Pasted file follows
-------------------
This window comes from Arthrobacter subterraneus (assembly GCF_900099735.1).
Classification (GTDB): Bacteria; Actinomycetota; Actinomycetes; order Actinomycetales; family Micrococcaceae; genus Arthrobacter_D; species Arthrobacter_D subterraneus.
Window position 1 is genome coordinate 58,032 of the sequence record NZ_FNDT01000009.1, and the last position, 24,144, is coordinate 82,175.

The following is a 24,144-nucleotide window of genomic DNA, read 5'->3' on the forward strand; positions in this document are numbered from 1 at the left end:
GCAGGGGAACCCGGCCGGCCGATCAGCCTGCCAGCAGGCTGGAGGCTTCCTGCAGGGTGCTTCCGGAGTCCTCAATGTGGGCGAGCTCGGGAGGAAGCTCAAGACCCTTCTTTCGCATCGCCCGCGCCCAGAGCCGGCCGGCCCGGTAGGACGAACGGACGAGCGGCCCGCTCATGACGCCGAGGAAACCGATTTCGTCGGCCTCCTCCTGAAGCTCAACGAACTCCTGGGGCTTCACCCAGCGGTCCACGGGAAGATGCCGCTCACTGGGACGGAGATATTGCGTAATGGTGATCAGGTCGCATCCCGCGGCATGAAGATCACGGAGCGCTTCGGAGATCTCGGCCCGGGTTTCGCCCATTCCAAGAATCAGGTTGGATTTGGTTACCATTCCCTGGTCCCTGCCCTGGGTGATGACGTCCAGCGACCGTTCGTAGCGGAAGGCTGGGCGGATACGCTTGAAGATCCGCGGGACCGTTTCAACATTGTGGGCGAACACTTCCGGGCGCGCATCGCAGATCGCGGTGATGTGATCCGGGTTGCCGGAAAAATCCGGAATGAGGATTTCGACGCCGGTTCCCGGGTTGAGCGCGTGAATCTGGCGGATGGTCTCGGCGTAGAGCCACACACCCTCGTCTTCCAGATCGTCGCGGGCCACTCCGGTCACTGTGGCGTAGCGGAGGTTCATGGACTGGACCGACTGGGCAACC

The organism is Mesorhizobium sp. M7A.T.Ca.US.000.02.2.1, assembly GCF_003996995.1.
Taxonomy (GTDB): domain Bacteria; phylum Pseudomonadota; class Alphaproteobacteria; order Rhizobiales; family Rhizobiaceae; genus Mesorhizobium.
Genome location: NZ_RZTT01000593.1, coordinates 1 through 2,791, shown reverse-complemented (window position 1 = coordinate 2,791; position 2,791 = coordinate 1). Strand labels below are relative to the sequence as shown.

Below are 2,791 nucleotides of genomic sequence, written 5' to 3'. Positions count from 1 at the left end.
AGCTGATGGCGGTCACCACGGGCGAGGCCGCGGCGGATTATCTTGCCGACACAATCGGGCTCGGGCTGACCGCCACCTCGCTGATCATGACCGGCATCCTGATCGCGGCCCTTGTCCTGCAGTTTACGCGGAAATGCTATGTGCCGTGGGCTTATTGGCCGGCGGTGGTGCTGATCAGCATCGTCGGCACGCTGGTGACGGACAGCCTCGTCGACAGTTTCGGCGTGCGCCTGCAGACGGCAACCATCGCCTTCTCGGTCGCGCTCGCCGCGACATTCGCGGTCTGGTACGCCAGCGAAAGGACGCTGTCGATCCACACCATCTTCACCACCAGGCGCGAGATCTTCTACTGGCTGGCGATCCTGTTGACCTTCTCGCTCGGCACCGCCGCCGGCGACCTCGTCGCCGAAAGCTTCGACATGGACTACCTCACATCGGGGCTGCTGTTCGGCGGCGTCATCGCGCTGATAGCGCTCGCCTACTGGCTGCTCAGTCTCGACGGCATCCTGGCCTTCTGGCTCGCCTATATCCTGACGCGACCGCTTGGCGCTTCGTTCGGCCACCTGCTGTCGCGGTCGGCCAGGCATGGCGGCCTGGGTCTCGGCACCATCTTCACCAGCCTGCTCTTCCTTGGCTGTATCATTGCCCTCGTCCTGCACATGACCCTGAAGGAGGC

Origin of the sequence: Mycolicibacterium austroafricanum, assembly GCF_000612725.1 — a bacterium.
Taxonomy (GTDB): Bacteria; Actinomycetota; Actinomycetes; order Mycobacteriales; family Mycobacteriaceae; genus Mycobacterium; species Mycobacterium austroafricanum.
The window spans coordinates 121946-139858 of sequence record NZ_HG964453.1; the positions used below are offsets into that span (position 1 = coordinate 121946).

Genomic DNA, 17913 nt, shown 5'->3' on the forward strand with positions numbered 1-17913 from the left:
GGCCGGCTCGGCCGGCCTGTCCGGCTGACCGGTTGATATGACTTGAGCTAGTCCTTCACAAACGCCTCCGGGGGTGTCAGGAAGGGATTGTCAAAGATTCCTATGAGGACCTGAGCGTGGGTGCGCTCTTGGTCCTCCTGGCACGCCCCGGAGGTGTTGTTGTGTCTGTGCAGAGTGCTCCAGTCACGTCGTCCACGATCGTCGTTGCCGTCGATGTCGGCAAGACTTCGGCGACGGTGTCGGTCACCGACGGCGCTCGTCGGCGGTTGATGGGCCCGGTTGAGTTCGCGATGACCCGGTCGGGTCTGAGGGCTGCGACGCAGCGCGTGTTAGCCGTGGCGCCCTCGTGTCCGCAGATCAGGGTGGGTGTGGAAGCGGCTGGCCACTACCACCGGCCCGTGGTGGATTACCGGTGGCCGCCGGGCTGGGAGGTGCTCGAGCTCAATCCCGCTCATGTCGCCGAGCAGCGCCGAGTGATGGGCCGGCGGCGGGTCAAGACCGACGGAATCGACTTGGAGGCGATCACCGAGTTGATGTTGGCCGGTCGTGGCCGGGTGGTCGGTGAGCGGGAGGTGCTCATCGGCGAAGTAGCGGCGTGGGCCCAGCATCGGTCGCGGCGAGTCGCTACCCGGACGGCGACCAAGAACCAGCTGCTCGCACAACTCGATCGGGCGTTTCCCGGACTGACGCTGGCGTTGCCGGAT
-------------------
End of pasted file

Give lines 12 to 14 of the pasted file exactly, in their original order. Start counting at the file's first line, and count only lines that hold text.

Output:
Taxonomy (GTDB): Bacteria; Actinomycetota; Actinomycetes; order Mycobacteriales; family Mycobacteriaceae; genus Mycobacterium; species Mycobacterium austroafricanum.
The window spans coordinates 121946-139858 of sequence record NZ_HG964453.1; the positions used below are offsets into that span (position 1 = coordinate 121946).

Genomic DNA, 17913 nt, shown 5'->3' on the forward strand with positions numbered 1-17913 from the left: